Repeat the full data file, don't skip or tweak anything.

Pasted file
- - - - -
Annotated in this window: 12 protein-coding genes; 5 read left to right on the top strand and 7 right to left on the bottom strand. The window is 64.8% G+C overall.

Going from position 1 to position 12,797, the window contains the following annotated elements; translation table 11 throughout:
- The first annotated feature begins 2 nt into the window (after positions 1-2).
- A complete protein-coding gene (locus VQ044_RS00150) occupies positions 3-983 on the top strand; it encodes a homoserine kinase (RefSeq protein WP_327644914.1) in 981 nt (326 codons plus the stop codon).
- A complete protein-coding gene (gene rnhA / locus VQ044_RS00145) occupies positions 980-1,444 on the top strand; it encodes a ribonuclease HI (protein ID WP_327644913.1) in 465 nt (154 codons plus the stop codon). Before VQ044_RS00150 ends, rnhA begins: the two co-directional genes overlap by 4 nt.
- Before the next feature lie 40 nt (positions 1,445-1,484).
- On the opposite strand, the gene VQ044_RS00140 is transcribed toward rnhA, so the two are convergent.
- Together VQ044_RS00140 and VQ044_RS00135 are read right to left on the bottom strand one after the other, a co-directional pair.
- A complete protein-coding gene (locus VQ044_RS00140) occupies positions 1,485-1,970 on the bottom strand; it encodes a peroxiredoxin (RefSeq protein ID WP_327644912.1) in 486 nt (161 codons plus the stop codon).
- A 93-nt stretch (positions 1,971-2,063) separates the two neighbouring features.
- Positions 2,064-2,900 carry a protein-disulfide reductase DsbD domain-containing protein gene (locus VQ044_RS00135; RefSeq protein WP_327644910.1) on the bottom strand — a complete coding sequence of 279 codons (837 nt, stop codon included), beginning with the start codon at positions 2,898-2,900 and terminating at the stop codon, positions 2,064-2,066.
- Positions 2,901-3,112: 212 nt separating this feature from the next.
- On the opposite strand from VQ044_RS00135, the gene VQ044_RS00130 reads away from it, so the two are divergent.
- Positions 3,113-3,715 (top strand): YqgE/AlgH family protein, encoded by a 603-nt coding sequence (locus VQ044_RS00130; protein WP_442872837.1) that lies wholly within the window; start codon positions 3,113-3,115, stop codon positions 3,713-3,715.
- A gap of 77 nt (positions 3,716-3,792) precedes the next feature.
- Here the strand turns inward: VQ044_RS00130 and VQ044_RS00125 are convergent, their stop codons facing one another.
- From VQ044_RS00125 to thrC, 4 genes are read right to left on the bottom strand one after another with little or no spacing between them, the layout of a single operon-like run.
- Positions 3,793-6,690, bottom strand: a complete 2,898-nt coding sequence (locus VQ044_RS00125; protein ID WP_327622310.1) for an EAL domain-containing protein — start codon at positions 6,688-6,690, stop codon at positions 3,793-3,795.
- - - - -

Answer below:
Annotated in this window: 12 protein-coding genes; 5 read left to right on the top strand and 7 right to left on the bottom strand. The window is 64.8% G+C overall.

Going from position 1 to position 12,797, the window contains the following annotated elements; translation table 11 throughout:
- The first annotated feature begins 2 nt into the window (after positions 1-2).
- A complete protein-coding gene (locus VQ044_RS00150) occupies positions 3-983 on the top strand; it encodes a homoserine kinase (RefSeq protein WP_327644914.1) in 981 nt (326 codons plus the stop codon).
- A complete protein-coding gene (gene rnhA / locus VQ044_RS00145) occupies positions 980-1,444 on the top strand; it encodes a ribonuclease HI (protein ID WP_327644913.1) in 465 nt (154 codons plus the stop codon). Before VQ044_RS00150 ends, rnhA begins: the two co-directional genes overlap by 4 nt.
- Before the next feature lie 40 nt (positions 1,445-1,484).
- On the opposite strand, the gene VQ044_RS00140 is transcribed toward rnhA, so the two are convergent.
- Together VQ044_RS00140 and VQ044_RS00135 are read right to left on the bottom strand one after the other, a co-directional pair.
- A complete protein-coding gene (locus VQ044_RS00140) occupies positions 1,485-1,970 on the bottom strand; it encodes a peroxiredoxin (RefSeq protein ID WP_327644912.1) in 486 nt (161 codons plus the stop codon).
- A 93-nt stretch (positions 1,971-2,063) separates the two neighbouring features.
- Positions 2,064-2,900 carry a protein-disulfide reductase DsbD domain-containing protein gene (locus VQ044_RS00135; RefSeq protein WP_327644910.1) on the bottom strand — a complete coding sequence of 279 codons (837 nt, stop codon included), beginning with the start codon at positions 2,898-2,900 and terminating at the stop codon, positions 2,064-2,066.
- Positions 2,901-3,112: 212 nt separating this feature from the next.
- On the opposite strand from VQ044_RS00135, the gene VQ044_RS00130 reads away from it, so the two are divergent.
- Positions 3,113-3,715 (top strand): YqgE/AlgH family protein, encoded by a 603-nt coding sequence (locus VQ044_RS00130; protein WP_442872837.1) that lies wholly within the window; start codon positions 3,113-3,115, stop codon positions 3,713-3,715.
- A gap of 77 nt (positions 3,716-3,792) precedes the next feature.
- Here the strand turns inward: VQ044_RS00130 and VQ044_RS00125 are convergent, their stop codons facing one another.
- From VQ044_RS00125 to thrC, 4 genes are read right to left on the bottom strand one after another with little or no spacing between them, the layout of a single operon-like run.
- Positions 3,793-6,690, bottom strand: a complete 2,898-nt coding sequence (locus VQ044_RS00125; protein ID WP_327622310.1) for an EAL domain-containing protein — start codon at positions 6,688-6,690, stop codon at positions 3,793-3,795.